By Ken Tucker
Updated June 30, 2010 at 12:33 PM EDT

Elizabeth Edwards was interviewed this morning by Matt Lauer on The Today Show about the shattering of her marriage due to John Edwards’ affair with Rielle Hunter.

It was Edwards’ first TV interview on the subject, and The Today Show billed it as “Elizabeth Edwards Breaks Her Silence.” Edwards was bracingly blunt: “I need to break free of the media imposed image,” she said. “I’m not just a cuckolded wife.” Edwards was on the show to promote the paperback edition of her book Resilience, to which she’s added a new chapter about the marriage break-up.

Edwards said she watched Rielle Hunter’s interview with Oprah Winfrey in April: “I still think this person is so completely unlike me that it’s hard to imagine the same person could marry me and be attracted to that — to that woman, as well.” There seemed to be a lot of emotional weight behind the quick pause just before “that woman,” as though Edwards might have been about to say something stronger, perhaps more derogatory.

“I think I did marry a marvelous man,” said Edwards. “But he changed… and he’s no longer the person who I married.”

Edwards made an interesting comparison between herself and Sandra Bullock:

“I think about Sandra Bullock — who I don’t know at all — what an incredible year she’s had. She won the Academy Award for an incredible performance, and more than that, she took that story and integrated that into her own life in this healthy, happy way. And yet, the stories you hear are not about all those great successes, but about the failure of her marriage. I thought that’s not who she is, and in a sense I know she… wants to reclaim who she is in the same way I want to reclaim who I am. I hope the next time I am on television it’s to talk about some policy I really care about.”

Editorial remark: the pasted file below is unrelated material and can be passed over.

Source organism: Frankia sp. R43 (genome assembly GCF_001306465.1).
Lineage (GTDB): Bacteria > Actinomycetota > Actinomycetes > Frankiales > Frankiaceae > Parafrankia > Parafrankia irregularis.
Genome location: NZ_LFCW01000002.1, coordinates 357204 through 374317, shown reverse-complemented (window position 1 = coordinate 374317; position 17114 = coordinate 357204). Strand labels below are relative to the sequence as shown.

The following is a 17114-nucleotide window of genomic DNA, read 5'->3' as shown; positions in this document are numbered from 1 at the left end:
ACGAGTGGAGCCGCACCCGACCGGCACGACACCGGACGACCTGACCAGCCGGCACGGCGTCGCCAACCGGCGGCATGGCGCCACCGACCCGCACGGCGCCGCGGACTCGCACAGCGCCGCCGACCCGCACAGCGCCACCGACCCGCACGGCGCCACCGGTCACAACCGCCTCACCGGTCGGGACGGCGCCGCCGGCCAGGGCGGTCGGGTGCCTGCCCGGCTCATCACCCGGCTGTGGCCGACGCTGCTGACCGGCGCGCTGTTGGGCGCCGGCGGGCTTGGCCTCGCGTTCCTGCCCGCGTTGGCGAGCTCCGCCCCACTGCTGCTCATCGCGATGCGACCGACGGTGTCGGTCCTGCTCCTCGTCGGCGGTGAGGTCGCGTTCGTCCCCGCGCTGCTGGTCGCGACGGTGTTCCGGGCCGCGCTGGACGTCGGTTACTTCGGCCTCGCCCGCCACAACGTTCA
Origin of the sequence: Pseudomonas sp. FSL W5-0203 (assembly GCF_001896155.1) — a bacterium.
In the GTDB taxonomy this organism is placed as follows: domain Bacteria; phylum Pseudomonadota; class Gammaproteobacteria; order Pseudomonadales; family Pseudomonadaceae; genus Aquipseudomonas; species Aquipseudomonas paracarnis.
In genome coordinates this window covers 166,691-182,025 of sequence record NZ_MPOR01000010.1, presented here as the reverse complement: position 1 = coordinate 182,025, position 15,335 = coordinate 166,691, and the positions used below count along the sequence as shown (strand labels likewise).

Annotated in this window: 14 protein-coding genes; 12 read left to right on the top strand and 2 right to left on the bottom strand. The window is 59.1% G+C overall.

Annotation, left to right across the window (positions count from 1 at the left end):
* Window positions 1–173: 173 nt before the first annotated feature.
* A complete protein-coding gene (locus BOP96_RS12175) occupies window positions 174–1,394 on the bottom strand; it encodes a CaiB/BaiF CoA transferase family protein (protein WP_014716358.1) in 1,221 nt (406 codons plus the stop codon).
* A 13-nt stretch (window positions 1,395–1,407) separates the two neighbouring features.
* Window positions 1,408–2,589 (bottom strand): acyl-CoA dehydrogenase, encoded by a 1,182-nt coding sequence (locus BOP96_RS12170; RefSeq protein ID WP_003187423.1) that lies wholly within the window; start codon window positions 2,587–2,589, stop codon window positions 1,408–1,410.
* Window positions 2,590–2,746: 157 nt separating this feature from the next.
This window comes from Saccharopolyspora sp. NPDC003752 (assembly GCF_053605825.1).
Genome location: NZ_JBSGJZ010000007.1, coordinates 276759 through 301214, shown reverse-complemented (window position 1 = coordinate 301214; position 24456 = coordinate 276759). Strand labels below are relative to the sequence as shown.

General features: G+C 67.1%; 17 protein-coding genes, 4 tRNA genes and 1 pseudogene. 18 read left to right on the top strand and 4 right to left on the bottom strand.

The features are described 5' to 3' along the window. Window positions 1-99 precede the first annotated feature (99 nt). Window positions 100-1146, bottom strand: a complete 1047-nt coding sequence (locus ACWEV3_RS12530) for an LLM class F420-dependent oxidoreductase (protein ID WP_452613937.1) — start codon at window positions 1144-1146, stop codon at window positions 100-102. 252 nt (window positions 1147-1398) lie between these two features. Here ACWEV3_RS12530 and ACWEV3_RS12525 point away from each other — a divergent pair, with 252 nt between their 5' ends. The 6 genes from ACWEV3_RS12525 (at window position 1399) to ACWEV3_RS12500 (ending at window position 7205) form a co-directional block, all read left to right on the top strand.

Looking healthy, Edwards, who has been diagnosed with cancer, said she feels “good… I’m on a new chemotherapy regime.” Lauer quoted a passage from her book in which she said she hopes for “another eight years” of life. “I would,” she affirmed to Lauer. “I want to live at a normal cadence with my children.”

Edwards called characterizations of her as a “manipulator” false in recent books such as Game Change, by John Heilemann and Mark Halperin, and Andrew Young’s The Politician, and in particular asserted that Young’s book is “full of lies.”

We never know the truth behind what goes on in a marriage, or in the case of John and Elizabeth Edwards’ political lives, how accurate descriptions of various behaviors is. At this point, sympathy for Edwards’ health and the betrayal of her husband probably trumps the image that subsequently surfaced of her being a harsh person with which to work on the campaign trail.

What do you think?